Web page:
1. If so, why does he start his answer out in the
          most idiotic way – according to human wisdom?
          (Daniel’s point is to bring praise and credit
          to God rather than to Daniel. Compare this with
          Arioch’s approach.)

    4. Read Daniel 2:29-30. Once again, is this how you would
      answer? (Daniel consistently gives the glory to God rather
      than to himself. If I were being humble I would answer,
      “I’m not smarter than the other wise guys, but I do know
      Who to ask.”)

      1. Is Daniel telling the truth about why the mystery was
        revealed to him? Isn’t it because Daniel asked God to
        save his life, and not because the King was curious?
        (The whole event is much bigger than Daniel and his
        friends. This is a difficult truth for Christians to
        accept – it is not about us!)

    5. Read Daniel 2:31-32 and Daniel 2:37-38. Why did God
      structure the dream in such a way to give the highest
      glory to Nebuchadnezzar? (Read Daniel 2:46 & 48. This is a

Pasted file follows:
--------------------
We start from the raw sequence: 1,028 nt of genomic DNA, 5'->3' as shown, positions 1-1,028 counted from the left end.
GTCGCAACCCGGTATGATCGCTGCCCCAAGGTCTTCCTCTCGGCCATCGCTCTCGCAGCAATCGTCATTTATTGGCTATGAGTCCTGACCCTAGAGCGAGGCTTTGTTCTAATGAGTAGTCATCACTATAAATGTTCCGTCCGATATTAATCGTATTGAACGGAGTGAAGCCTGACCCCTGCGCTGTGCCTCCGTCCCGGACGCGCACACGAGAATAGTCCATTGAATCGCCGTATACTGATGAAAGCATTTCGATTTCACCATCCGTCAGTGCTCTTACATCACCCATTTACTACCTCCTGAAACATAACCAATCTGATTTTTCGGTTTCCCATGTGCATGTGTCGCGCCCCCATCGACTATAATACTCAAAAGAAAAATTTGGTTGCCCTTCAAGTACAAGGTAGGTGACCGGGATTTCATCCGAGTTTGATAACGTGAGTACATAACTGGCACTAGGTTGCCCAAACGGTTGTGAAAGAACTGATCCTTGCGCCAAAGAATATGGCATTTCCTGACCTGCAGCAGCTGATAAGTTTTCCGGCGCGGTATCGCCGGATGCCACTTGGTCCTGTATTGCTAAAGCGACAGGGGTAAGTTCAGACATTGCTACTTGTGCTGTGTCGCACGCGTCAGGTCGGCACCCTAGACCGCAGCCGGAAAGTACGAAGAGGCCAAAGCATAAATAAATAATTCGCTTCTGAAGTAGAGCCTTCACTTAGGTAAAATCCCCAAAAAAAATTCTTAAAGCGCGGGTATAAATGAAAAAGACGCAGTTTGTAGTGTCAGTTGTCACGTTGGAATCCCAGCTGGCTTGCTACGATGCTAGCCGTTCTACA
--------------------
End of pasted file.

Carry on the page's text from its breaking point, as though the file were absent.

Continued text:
second important truth, reflected in James 4:10 and Luke
      12:8. If we give glory to God, as Daniel did, He will
      lift us up and give glory to us. The side affect of
      structuring the dream in this way was to put Daniel in the
      position of greatly honoring Nebuchadnezzar. Bringing
      honor to your boss is good for your job security!)

    6. I’m not going to have you formally read Daniel 2: 33-45,
      but you should do it if you do not know the story. Read
      Daniel 2:44-45. What is the “bottom line” on the history
      of the world? (The great God of Heaven will triumph in
      history and will set up a kingdom that will endure

    7. Friend, consider how Daniel’s day turned around. He was
      faithful to God, he trusted God, he gave glory to God. The
      result was that God turned what could have been the worst
      day of his life into what might have been the best day of
      his life. Will you determine to be faithful to God?

  4. Next week: From Furnace to Palace.